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The Science of Onion Flavor
Onions are one of the most widely used foods in cooking because of the luscious
flavor they add to cooked vegetable and meat dishes. But pick up a fresh onion
and what do you smell? Nothing! That’s because, like many vegetables, onions
do not develop their characteristic flavor until their cells are damaged by cutting,
slicing, chopping, or cooking. Now the strong pungent smell of raw onion is
noticed almost immediately.
When onion cells are damaged an enzyme called alliinase is released from
compartments within each cell. The enzyme then comes in contact with an
odorless compound called isoalliin. The enzyme converts isoalliin into a very
unstable volatile compound called 1-propenylsulfenic acid, which is rapidly
converted to compounds called thiosulfinates and thiosulfonates that are
responsible for the characteristic pungent odor and flavor of raw onions
(McGorrin, R. J., “The Significance of Volatile Sulfur Compounds in Food
Flavors”, Chapter 1 in “Volatile Sulfur Compounds in Food”, Qiam, M., et al, eds.,
American Chemical Society, 2011). The complete conversion of isoalliin to these
flavor compounds takes less than 30 seconds at room temperature. Onions also
contain another enzyme called LF synthase that just as quickly converts 1propenylsulfenic acid to the compound that produces tears when the onion is
chopped. A compound that produces tearing is called a lachrymator. The name
of this compound is propanethial-S-oxide (PSO for short), which is responsible
for the heat and burning sensation when onions are eaten raw (HortScience
2002; 37(3): 567-570).
Of course, things are not quite as simple as they seem. There are a number of
structurally similar (called isomers) thiosulfinates and thiosulfonates produced
from isoalliin. In the developing onion bulb isoalliin is formed from a single amino
acid called cysteine. Amino acids are the building blocks of proteins. Cysteine is
one of just a few amino acids that contain the element sulfur. Methionine is
another one. Thus all of the compounds responsible for the aroma, flavor, and
tearing effect of onions contain the element sulfur incorporated into their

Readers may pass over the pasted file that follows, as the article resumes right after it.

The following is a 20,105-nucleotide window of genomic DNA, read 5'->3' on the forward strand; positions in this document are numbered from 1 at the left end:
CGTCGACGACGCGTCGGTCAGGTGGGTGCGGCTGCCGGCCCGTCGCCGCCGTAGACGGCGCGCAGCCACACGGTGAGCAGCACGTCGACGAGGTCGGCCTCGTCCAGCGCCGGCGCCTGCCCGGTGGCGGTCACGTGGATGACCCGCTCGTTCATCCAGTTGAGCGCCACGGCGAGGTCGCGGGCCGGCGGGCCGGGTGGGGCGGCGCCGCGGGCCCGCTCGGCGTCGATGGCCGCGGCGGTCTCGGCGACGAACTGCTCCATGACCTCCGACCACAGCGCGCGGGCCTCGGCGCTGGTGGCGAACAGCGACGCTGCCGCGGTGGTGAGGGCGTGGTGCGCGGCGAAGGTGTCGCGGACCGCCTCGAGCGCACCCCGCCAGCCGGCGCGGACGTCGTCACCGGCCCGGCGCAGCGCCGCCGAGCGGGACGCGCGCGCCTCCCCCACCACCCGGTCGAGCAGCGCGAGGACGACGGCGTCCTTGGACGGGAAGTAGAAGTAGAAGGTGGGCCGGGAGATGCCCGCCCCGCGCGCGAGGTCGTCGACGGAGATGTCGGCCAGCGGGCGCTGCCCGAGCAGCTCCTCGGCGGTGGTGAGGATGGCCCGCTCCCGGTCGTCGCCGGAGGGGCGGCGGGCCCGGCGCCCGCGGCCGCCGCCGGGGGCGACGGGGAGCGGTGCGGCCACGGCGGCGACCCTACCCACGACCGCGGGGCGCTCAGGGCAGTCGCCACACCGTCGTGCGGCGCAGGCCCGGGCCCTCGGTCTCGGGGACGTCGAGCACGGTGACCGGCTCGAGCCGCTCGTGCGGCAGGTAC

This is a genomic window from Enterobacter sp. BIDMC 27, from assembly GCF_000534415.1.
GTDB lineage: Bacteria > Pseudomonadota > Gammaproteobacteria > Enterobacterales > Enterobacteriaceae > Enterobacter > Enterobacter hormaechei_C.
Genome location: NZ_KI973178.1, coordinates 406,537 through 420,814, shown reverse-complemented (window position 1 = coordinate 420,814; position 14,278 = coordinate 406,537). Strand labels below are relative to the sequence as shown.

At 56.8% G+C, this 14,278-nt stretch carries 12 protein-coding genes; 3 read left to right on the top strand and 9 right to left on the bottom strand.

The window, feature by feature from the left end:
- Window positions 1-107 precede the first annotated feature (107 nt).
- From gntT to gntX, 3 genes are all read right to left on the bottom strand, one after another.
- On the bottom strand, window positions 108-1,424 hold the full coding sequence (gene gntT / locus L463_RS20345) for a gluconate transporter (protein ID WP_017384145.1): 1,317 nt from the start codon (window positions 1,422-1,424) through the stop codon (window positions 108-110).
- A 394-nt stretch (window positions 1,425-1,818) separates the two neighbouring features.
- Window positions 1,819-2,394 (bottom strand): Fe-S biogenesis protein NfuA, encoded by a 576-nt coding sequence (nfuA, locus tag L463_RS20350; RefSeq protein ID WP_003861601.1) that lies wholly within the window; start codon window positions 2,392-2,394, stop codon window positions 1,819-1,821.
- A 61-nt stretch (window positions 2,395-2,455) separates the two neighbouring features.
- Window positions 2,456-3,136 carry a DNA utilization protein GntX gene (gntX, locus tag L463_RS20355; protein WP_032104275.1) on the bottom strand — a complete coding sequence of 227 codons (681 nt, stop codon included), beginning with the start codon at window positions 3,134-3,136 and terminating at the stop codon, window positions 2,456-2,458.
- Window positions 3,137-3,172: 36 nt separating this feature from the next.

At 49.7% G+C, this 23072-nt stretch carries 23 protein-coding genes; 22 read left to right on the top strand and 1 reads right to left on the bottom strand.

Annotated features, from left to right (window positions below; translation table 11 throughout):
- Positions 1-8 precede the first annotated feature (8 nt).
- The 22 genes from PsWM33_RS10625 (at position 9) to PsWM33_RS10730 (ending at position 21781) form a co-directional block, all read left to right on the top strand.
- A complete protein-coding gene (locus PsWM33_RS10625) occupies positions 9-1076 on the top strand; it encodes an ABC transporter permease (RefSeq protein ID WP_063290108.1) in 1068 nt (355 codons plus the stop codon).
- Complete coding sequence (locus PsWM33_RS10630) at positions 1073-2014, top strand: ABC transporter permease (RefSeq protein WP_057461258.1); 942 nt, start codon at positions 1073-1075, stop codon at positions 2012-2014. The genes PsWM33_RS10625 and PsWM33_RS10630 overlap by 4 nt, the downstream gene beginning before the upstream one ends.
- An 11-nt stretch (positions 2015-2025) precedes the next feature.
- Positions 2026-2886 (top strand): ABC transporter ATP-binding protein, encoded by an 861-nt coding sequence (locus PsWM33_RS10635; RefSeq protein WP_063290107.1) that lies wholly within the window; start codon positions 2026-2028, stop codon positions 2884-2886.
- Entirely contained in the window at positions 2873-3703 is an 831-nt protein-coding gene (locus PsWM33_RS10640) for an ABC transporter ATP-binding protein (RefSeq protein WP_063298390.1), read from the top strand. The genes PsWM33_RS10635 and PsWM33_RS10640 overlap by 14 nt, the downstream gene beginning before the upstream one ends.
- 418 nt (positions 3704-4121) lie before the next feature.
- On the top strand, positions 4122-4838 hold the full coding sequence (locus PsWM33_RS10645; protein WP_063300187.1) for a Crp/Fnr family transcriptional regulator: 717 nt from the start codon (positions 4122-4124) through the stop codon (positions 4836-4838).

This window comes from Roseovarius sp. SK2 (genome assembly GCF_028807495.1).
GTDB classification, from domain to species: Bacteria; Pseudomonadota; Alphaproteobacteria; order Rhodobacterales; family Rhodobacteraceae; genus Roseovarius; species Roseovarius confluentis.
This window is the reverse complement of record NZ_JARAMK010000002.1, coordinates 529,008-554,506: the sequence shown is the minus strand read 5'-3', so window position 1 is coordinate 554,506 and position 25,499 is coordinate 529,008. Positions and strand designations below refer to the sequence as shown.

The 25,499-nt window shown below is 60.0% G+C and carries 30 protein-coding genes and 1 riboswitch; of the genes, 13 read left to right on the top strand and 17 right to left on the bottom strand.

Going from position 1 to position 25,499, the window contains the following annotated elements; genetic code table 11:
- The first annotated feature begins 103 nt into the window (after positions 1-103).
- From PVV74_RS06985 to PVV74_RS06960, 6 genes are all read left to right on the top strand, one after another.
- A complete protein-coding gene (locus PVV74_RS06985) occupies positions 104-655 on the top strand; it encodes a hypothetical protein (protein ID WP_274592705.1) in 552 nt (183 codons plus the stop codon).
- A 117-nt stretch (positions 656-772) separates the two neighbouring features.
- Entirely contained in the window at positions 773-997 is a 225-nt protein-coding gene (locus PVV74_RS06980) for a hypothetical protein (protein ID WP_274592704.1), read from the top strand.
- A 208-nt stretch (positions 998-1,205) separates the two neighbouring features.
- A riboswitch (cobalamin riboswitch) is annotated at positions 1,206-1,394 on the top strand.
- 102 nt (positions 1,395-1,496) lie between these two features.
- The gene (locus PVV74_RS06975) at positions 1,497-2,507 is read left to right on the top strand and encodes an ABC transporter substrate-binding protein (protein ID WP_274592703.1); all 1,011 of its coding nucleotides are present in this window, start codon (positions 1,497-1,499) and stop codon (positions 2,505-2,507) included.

chemical structure.
The flavor intensity of onions is determined by two factors: The variety of the
onion (called a cultivar), and the sulfur content of the soil. Although there are
hundreds of different varieties of onions, they are broadly grouped into two
categories: Mild spring onions, and pungent storage onions. Mild spring onions
are planted in the fall and harvested in the early spring. They tend to be fairly
sweet and much less pungent than storage onions, which are planted in the
spring and harvested in late summer or early fall. As the name implies, storage
onions can be stored for many months in cool dry places, while mild spring
onions have a shorter shelf life, and are best stored in the refrigerator.
So the flavor intensity of a single variety of onion is partly dependent on the sulfur
content of the soil in which it is grown (J. Amer. Hort. Sci. 1995; 120(6): 10751081, and HortScience 2002; 37(1): 118-121). This is a clear example of terroir,
or the impact of environment on the taste of a food. Sulfur exists in soil as sulfate
salts. Once taken up by the roots of the onion plant the sulfate is converted to
sulfur-containing amino acids such as cysteine, which in turn is converted in the
onion bulb to thiosulfinates and thiosulfonates. There is a direct linear
relationship between the sulfur content of the soil and the flavor intensity of the
onions grown in that soil. More sulfur equals more intense pungent flavor. Soils
with lower sulfur content produce sweeter, less harsh onions such as the Vidalia
onion, which may be grown only in southeastern counties of Georgia according
to the Vidalia Onion Act of 1986. But mild sweet onions like the Vidalia onion are
also genetically predisposed to produce less pungent tasting sulfur compounds
even when grown in sulfur-rich soils. And, they also contain about 18% more
sugars than storage onions, which makes them a little sweeter. The sweettasting sugars are composed of glucose, fructose, and sucrose (common table
sugar). Interestingly, sweet onions contain much more fructose than sucrose,
while the reverse is true for storage onions. Fructose is 1.5 times sweeter than
sucrose, so it’s not surprising that spring onions are sweeter than storage onions
(J Agric. Food Chem. 2004; 52: 5383-5390).
This explains the formation of the pungent flavor of raw onion. But we all know
when onions are cooked their flavor turns into a mellow, sweet, even savory,
meaty sensation. Fairly recent research (J Agric. Food Chem. 2004; 52: 27972802) has shown that heating the tear-producing compound PSO converts it to a
new sulfur-containing compound called 3-mercapto-2-methylpentan-1-ol, or MMP
for short. MMP tastes like meat broth. Chopping onions in a food processor,
rather than simply slicing them, does extensive damage to the cell structure,
forming lots of PSO, which is converted to MMP when the onions are cooked. As
the conversion of PSO to MMP is not nearly as fast as the formation of PSO
(because MMP is formed by simple chemical reactions rather than by an
enzyme), cooking the onions for a sufficient length of time helps to increase the
meaty flavor. Plus, MMP is fairly water soluble, so cooking onions with a little
water after sautéing them helps to release even more MMP. In summary, finely
chopping onions, sautéing them in hot oil, and then cooking with a little water
enhances their savory meaty flavor. Is it any wonder slowly-cooked onions add
such luscious flavor to meat dishes.